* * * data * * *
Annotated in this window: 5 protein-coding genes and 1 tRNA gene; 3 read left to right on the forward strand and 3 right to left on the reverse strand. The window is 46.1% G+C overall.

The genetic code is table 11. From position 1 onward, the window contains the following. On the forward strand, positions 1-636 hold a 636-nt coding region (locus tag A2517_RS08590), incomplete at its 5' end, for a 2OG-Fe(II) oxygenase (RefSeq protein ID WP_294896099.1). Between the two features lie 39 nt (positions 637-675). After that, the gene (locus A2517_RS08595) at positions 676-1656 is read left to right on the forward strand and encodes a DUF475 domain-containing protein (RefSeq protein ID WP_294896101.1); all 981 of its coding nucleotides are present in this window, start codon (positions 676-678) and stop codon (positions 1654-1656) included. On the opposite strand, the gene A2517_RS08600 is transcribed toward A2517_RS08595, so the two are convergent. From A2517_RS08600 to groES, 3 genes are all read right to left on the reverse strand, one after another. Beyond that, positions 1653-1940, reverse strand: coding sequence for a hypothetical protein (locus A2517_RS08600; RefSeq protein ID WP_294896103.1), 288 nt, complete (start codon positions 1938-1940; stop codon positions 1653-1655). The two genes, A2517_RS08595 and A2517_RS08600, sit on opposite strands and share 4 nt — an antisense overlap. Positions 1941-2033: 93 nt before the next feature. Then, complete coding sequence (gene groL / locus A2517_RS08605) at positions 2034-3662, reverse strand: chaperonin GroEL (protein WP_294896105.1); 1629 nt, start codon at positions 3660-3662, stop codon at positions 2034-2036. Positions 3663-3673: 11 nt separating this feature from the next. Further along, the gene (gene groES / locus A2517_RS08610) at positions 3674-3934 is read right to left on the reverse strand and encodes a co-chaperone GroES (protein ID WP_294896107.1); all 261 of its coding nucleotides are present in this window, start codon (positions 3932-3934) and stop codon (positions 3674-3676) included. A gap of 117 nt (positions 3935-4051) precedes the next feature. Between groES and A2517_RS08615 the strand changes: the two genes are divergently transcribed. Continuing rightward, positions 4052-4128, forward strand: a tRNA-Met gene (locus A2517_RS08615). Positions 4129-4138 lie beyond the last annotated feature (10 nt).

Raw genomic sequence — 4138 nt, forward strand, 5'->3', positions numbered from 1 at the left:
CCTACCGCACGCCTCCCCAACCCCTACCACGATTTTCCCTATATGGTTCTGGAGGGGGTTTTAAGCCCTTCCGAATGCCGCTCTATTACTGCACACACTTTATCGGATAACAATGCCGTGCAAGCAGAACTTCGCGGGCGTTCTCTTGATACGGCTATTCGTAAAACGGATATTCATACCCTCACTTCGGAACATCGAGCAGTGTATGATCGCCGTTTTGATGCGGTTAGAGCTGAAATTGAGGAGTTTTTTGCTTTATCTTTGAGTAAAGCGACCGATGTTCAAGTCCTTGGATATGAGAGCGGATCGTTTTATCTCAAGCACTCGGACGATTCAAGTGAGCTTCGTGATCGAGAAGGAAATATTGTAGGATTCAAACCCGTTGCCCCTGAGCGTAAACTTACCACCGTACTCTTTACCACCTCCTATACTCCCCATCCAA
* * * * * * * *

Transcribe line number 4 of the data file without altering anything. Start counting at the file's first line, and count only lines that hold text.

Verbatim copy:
CCTACCGCACGCCTCCCCAACCCCTACCACGATTTTCCCTATATGGTTCTGGAGGGGGTTTTAAGCCCTTCCGAATGCCGCTCTATTACTGCACACACTTTATCGGATAACAATGCCGTGCAAGCAGAACTTCGCGGGCGTTCTCTTGATACGGCTATTCGTAAAACGGATATTCATACCCTCACTTCGGAACATCGAGCAGTGTATGATCGCCGTTTTGATGCGGTTAGAGCTGAAATTGAGGAGTTTTTTGCTTTATCTTTGAGTAAAGCGACCGATGTTCAAGTCCTTGGATATGAGAGCGGATCGTTTTATCTCAAGCACTCGGACGATTCAAGTGAGCTTCGTGATCGAGAAGGAAATATTGTAGGATTCAAACCCGTTGCCCCTGAGCGTAAACTTACCACCGTACTCTTTACCACCTCCTATACTCCCCATCCAA